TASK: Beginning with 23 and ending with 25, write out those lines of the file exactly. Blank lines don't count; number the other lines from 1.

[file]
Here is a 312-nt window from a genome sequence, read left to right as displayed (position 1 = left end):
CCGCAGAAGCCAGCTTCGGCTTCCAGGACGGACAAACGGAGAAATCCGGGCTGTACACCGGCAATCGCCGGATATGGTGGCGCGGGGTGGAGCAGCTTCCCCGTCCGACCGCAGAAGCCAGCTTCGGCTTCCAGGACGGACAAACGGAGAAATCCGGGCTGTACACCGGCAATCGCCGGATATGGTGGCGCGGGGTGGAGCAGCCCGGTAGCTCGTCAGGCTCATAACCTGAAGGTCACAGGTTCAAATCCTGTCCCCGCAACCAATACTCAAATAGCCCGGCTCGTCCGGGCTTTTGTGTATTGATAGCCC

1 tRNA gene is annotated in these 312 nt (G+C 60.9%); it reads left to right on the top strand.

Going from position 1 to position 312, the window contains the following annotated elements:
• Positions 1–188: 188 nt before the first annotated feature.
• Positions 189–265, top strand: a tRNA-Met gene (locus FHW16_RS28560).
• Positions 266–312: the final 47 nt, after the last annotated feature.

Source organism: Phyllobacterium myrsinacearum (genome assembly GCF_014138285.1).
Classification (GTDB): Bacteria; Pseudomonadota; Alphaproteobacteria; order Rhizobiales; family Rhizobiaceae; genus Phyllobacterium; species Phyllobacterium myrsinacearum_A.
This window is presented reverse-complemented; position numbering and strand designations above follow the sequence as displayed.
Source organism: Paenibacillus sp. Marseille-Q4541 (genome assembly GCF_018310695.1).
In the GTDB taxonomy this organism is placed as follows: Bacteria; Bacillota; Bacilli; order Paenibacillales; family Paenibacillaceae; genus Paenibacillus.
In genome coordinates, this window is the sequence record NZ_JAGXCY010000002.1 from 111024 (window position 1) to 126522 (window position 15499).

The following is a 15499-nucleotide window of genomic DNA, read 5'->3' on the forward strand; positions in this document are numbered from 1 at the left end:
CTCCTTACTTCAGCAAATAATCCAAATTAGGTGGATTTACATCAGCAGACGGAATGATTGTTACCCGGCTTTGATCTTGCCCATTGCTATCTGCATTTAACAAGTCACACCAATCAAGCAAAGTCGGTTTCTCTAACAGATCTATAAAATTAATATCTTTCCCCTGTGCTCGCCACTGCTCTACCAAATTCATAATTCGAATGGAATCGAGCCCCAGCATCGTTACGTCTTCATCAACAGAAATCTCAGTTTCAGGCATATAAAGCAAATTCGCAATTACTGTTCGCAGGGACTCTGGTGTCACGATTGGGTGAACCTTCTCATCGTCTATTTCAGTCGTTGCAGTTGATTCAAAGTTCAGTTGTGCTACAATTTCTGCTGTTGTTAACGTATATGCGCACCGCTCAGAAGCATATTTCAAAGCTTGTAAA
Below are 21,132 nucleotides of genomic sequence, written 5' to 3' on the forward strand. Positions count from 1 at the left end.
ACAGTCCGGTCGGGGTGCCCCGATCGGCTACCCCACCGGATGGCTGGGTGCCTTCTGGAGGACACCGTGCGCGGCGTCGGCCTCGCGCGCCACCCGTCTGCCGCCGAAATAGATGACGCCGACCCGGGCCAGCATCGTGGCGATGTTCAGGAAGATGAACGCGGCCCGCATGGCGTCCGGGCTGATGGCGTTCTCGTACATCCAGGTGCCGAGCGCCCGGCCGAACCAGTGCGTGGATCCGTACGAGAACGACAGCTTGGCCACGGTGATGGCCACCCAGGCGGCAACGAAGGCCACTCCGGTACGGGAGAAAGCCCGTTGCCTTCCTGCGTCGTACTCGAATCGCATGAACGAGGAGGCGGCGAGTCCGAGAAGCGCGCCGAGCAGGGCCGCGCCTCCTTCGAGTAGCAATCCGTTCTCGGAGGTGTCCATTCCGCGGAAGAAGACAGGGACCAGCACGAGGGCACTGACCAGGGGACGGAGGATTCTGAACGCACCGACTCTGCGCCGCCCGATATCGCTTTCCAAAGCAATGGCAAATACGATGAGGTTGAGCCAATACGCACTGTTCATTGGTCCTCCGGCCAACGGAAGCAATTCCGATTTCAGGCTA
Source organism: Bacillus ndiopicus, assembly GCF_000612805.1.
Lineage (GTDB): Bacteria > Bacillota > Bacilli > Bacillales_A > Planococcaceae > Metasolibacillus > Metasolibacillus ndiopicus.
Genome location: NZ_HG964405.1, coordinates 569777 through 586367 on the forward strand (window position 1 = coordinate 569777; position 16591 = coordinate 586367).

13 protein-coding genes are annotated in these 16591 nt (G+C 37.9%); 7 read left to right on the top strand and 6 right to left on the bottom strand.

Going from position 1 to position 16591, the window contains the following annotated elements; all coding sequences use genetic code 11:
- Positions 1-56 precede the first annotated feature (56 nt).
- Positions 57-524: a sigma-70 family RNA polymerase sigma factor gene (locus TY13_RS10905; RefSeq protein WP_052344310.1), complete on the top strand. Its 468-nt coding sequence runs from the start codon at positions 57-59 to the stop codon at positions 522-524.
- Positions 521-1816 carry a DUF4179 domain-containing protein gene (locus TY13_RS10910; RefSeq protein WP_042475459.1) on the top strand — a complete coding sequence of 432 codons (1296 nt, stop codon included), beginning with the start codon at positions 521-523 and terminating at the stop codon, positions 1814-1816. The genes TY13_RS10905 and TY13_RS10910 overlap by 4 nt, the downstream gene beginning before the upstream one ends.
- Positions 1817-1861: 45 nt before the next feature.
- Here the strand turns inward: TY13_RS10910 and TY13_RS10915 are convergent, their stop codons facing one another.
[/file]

- Positions 1-56 precede the first annotated feature (56 nt).
- Positions 57-524: a sigma-70 family RNA polymerase sigma factor gene (locus TY13_RS10905; RefSeq protein WP_052344310.1), complete on the top strand. Its 468-nt coding sequence runs from the start codon at positions 57-59 to the stop codon at positions 522-524.
- Positions 521-1816 carry a DUF4179 domain-containing protein gene (locus TY13_RS10910; RefSeq protein WP_042475459.1) on the top strand — a complete coding sequence of 432 codons (1296 nt, stop codon included), beginning with the start codon at positions 521-523 and terminating at the stop codon, positions 1814-1816. The genes TY13_RS10905 and TY13_RS10910 overlap by 4 nt, the downstream gene beginning before the upstream one ends.